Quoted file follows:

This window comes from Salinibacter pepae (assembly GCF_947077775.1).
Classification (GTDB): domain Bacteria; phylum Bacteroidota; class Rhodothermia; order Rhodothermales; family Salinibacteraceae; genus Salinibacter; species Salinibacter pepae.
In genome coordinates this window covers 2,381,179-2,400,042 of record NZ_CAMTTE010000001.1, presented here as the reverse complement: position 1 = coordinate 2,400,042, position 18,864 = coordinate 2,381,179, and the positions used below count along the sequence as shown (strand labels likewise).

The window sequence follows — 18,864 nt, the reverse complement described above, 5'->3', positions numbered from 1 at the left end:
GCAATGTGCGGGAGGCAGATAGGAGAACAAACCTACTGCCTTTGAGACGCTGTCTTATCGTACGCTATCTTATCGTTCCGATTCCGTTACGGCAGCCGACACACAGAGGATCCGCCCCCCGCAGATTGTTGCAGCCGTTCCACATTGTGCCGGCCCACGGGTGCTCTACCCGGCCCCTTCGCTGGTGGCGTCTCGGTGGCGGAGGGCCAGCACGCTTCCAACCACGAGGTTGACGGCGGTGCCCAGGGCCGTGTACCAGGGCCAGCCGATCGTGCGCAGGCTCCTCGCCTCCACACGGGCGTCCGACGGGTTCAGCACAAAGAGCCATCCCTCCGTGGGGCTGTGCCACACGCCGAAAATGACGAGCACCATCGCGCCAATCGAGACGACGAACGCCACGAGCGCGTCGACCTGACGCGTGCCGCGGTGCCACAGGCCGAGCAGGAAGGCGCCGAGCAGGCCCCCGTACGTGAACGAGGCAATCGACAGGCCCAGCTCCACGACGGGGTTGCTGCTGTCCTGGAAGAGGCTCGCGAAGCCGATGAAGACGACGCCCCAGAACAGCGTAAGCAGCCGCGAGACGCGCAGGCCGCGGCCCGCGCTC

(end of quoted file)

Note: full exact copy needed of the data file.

This window comes from Salinibacter pepae (assembly GCF_947077775.1).
Classification (GTDB): domain Bacteria; phylum Bacteroidota; class Rhodothermia; order Rhodothermales; family Salinibacteraceae; genus Salinibacter; species Salinibacter pepae.
In genome coordinates this window covers 2,381,179-2,400,042 of record NZ_CAMTTE010000001.1, presented here as the reverse complement: position 1 = coordinate 2,400,042, position 18,864 = coordinate 2,381,179, and the positions used below count along the sequence as shown (strand labels likewise).

The window sequence follows — 18,864 nt, the reverse complement described above, 5'->3', positions numbered from 1 at the left end:
GCAATGTGCGGGAGGCAGATAGGAGAACAAACCTACTGCCTTTGAGACGCTGTCTTATCGTACGCTATCTTATCGTTCCGATTCCGTTACGGCAGCCGACACACAGAGGATCCGCCCCCCGCAGATTGTTGCAGCCGTTCCACATTGTGCCGGCCCACGGGTGCTCTACCCGGCCCCTTCGCTGGTGGCGTCTCGGTGGCGGAGGGCCAGCACGCTTCCAACCACGAGGTTGACGGCGGTGCCCAGGGCCGTGTACCAGGGCCAGCCGATCGTGCGCAGGCTCCTCGCCTCCACACGGGCGTCCGACGGGTTCAGCACAAAGAGCCATCCCTCCGTGGGGCTGTGCCACACGCCGAAAATGACGAGCACCATCGCGCCAATCGAGACGACGAACGCCACGAGCGCGTCGACCTGACGCGTGCCGCGGTGCCACAGGCCGAGCAGGAAGGCGCCGAGCAGGCCCCCGTACGTGAACGAGGCAATCGACAGGCCCAGCTCCACGACGGGGTTGCTGCTGTCCTGGAAGAGGCTCGCGAAGCCGATGAAGACGACGCCCCAGAACAGCGTAAGCAGCCGCGAGACGCGCAGGCCGCGGCCCGCGCTC